There are many attorneys who not only put on their business cards that they are attorneys, but that they are counselors as well. You may be intrigued to find out that counseling, while a fundamental aspect of our profession, is not taught in law school. Yet we as attorneys are expected to do just that, provide counsel. In some areas of practice, counseling is perhaps more valuable than actual legal acumen.
As many of you know, a large portion of my practice is in the area of probate and trust litigation and typically involves siblings fighting with each other. While the rules of the battle require that the remedy be monetary, in many circumstances the fight is over affection. You certainly see people at their absolute worst when they couple the fight over love with demands for money—as if money will fill the hole left vacant by a lack of affection.
It is because of my daily involvement in these types of matters that my scholarship has turned to matters affecting dysfunctional families. Though my scholarship has not resulted in the purchase of lofty tomes on family dynamics and psychology—that would be too simple. Instead, I have turned to the fictional word of dysfunction and have done a fair amount of reading lately about turmoil and the disintegration of the family unit. Two books in particular lately have been fairly informative on the topic. And would you believe that I have solved the problem of the dysfunctional family? Ok, maybe not.
The first book is entitled “This Beautiful Life” and it deal with a family decomposing in the face of a social trauma. When their 14 year old son forwards a sexually suggestive video sent to him by a female classmate to a friend of his which within hours goes viral, the family, under the pressure of social stigma and the uncertainty of the son’s educational future the family completely shatters to the point of irreparability.
The second book is called “The Last Child” and deals with the destruction of a family when one of the children (the 13-year old protagonist’s twin sister) is kidnapped. The events of the story take place a year after the incident, with the protagonist still searching for his sister in the hopes that she is somehow still alive.
When I was younger, I would watch television shows like St. Elsewhere and ER and wonder why people enjoyed watching television shows which were steeped so heavily in death, sadness, and depression. Sure, the doctors would sometimes succeed in saving the patient, but the real drama, the real attraction to the show was the ability to be a fly on the wall as we witnessed another person’s torment and misery. And I was confounded as to why people would invest themselves emotionally in the plights of others and would internalize the pain of these characters.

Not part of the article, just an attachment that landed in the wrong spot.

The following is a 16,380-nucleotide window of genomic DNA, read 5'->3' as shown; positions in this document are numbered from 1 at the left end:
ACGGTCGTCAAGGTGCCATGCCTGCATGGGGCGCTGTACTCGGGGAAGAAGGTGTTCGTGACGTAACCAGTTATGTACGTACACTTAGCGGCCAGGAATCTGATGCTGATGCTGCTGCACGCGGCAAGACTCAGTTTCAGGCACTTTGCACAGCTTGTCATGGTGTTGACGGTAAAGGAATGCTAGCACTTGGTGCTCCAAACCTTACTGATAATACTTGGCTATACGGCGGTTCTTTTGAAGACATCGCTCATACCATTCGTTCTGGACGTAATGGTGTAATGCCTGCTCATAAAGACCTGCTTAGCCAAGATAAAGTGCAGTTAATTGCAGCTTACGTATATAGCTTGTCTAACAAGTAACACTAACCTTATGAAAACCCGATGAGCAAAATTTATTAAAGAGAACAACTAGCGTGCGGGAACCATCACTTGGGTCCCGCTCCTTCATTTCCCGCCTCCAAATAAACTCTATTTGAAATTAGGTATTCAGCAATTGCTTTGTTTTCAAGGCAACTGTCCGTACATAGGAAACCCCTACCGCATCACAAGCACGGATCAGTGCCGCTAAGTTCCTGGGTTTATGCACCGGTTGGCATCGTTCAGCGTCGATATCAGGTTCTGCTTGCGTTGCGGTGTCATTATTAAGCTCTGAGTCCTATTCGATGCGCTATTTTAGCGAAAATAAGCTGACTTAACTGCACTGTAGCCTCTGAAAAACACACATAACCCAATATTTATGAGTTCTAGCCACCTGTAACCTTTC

So you can imagine my surprise when I search out these same scenarios—except I call it academia. Cute, huh?
You see, I am convinced that a large cross-section of the dysfunction in families can be attributed to one factor—a lack of communication. People are afraid to bear their souls, to get treatment to help them with their demons, and to seek out their own family for help, the very people on whom they should be able to rely. In the first book I mentioned, the story was told from the perspective of each of the three family members, mom, dad and son. Each one of them bore their strife alone, refusing to seek help or even discuss their struggles with each other. And because of this, the family unit frayed to irreparability.
In the second book, the family unit was torn asunder because of the guilt a father placed on himself for his little girl’s abduction and a mother’s inability to release him from such pain. The result? A father who left and never returned, a mother who turned to drugs, and a son who tried to keep it together, while never giving up the search.
Obviously the scenarios dramatized in the books were sensationalistic for the purpose of deriving readership, but I maintain that just as much can be learned from them as can be learned from the academic treatises and textbooks. Pain, distress, and misery cannot be borne alone. It is when these matters are not discussed, are not addressed as a unit, and are ignored by those who are trusted do they fester and lead to disrepair.
Don’t believe me? I heard this story from an opposing counsel who had heard it from a retired judge: a daughter was so happy her mother was dead, that at the funeral she brought her CD player and played the song “Ding Dong The Witch Is Dead” at its highest volume and then dumped a vial of her own urine into the burial plot. Think that family could have communicated better?
I can honestly say that the story seemed too impossible to be true… except for the fact that I represented the daughter.
If I am expected to counsel clients as well as give legal advice, I need to understand what leads to the dysfunction. A failure to communicate is as good a start as any.